As “Meet the Evangelicals” pieces go, Time‘s cover package this week is high-quality work. It revisits familiar faces (Billy and Franklin Graham) but also introduces names that would be less familiar even in some evangelical circles (Luis Cortes, Douglas Coe). The photographs show these evangelicals in their natural elements, looking relaxed, friendly and smart.
One remark, which introduces theologian J.I. Packer, is telling:
When it comes to doctrine, Evangelicals practice the equivalent of states’ rights. Encompassing huge, philosophically distinct denominations like the Southern Baptist Convention, the Pentecostal Assemblies of God and thousands of independent “Bible churches,” the movement has no formal arbiter.
Time‘s list reflects that states-rights assumption, including two Roman Catholics (Richard John Neuhaus — the president calls him “Father Richard” — and Sen. Rick Santorum), proponents of prosperity theology (T.D. Jakes, Joyce Meyer) and, in Jakes, a pastor who comes from a Oneness Pentecostal background and is affiliated with a Oneness network of churches.
The package claims that “except for his public disavowal of racial segregation, Billy Graham, 86, has stuck to soul saving and left the political proselytizing to others.” That would have been news to Richard M. Nixon, and Graham himself has said he regrets being drawn too deeply into politics by his friendship with Nixon.
Time echoes the doubts expressed in Slate about whether James Dobson is ready for political prime time:
It’s not certain, however, whether Dobson, 68, can translate his considerable influence into political muscle. White House officials consider his demands too absolutist and impractical. “We respect him greatly,” says a Bush aide, “but his political influence is not everything people might think.”
And it presents megachurch pastor Ted Haggard as having a vision beyond opposing abortion and gay marriage:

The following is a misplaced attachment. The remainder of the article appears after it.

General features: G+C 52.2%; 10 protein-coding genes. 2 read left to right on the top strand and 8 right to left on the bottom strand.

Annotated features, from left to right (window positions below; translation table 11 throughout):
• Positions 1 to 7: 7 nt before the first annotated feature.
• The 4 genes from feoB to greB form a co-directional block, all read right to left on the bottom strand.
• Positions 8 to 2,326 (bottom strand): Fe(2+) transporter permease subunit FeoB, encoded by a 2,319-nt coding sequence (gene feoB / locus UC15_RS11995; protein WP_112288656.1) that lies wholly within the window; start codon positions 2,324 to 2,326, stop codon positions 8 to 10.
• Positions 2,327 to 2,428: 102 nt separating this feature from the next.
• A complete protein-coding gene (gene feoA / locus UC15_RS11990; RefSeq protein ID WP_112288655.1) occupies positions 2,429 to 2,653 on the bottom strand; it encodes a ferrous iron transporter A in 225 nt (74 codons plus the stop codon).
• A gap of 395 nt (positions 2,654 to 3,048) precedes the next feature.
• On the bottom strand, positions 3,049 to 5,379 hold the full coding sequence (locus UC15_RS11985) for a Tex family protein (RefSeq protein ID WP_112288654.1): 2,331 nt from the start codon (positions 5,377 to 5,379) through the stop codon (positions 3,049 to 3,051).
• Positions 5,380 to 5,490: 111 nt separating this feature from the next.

At a meeting with President Bush in November 2003, after nearly an hour of jovial Oval Office chat, the Rev. Ted Haggard, 48, got serious. He argued against Bush-imposed steel tariffs on the grounds that free markets foster economic growth, which helps the poor. A month later, the White House dropped the tariffs. Haggard wasn’t alone in faulting the policy, and he doesn’t claim to be the impetus, but as president of the National Association of Evangelicals, he gets listened to.
A companion article (“What Does Bush Owe the Religious Right?”) shows a similar nuanced understanding, closing with these observations:
Working with liberal groups, religious conservatives forced the Bush Administration to intercede in the Christian-Muslim civil war in Sudan. They also put political muscle behind global aids funding and legislation against international sex trafficking and lately are becoming increasingly worried about Third World debt.
That’s just the beginning. “You will continue to see this agenda of Christian conservatives broaden out,” says Kansas Senator Sam Brownback, and as it does, the results will sometimes be unexpected. At last week’s annual antiabortion march, activists from the National Association of Evangelicals drew quizzical looks as they paraded under a banner reading stop mercury poisoning of the unborn. It was a protest against water pollution by coal-burning utilities — a cause Ralph Nader or Al Gore would also support. “You can build from the left and build from the right and get something done,” Brownback says. Which, in the end, may be what having power is all about.
The editors of Time show this week that it’s possible to depict evangelicals’ political and theological diversity without staging another name-calling argument between Jerry Falwell and Jim Wallis. Good for them.